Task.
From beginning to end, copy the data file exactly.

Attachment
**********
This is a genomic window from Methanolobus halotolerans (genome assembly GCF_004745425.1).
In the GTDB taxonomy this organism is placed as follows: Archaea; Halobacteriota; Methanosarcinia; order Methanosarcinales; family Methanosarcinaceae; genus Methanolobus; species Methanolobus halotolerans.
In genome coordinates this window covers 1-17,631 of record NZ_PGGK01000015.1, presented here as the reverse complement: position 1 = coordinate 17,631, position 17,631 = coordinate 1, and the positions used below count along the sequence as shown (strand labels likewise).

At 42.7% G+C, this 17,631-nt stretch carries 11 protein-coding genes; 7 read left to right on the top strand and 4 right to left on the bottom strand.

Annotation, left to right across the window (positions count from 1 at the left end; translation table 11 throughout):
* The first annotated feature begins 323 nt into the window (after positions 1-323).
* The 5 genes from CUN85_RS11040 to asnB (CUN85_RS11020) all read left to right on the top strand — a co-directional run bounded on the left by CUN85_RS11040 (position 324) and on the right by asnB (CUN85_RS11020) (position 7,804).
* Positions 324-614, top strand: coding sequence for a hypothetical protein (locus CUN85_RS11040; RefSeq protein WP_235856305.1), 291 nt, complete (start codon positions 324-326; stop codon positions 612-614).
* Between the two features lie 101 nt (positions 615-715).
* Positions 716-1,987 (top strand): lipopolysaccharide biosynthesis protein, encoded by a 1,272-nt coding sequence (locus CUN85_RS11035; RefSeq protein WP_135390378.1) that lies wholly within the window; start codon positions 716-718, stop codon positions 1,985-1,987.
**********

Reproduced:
This is a genomic window from Methanolobus halotolerans (genome assembly GCF_004745425.1).
In the GTDB taxonomy this organism is placed as follows: Archaea; Halobacteriota; Methanosarcinia; order Methanosarcinales; family Methanosarcinaceae; genus Methanolobus; species Methanolobus halotolerans.
In genome coordinates this window covers 1-17,631 of record NZ_PGGK01000015.1, presented here as the reverse complement: position 1 = coordinate 17,631, position 17,631 = coordinate 1, and the positions used below count along the sequence as shown (strand labels likewise).

At 42.7% G+C, this 17,631-nt stretch carries 11 protein-coding genes; 7 read left to right on the top strand and 4 right to left on the bottom strand.

Annotation, left to right across the window (positions count from 1 at the left end; translation table 11 throughout):
* The first annotated feature begins 323 nt into the window (after positions 1-323).
* The 5 genes from CUN85_RS11040 to asnB (CUN85_RS11020) all read left to right on the top strand — a co-directional run bounded on the left by CUN85_RS11040 (position 324) and on the right by asnB (CUN85_RS11020) (position 7,804).
* Positions 324-614, top strand: coding sequence for a hypothetical protein (locus CUN85_RS11040; RefSeq protein WP_235856305.1), 291 nt, complete (start codon positions 324-326; stop codon positions 612-614).
* Between the two features lie 101 nt (positions 615-715).
* Positions 716-1,987 (top strand): lipopolysaccharide biosynthesis protein, encoded by a 1,272-nt coding sequence (locus CUN85_RS11035; RefSeq protein WP_135390378.1) that lies wholly within the window; start codon positions 716-718, stop codon positions 1,985-1,987.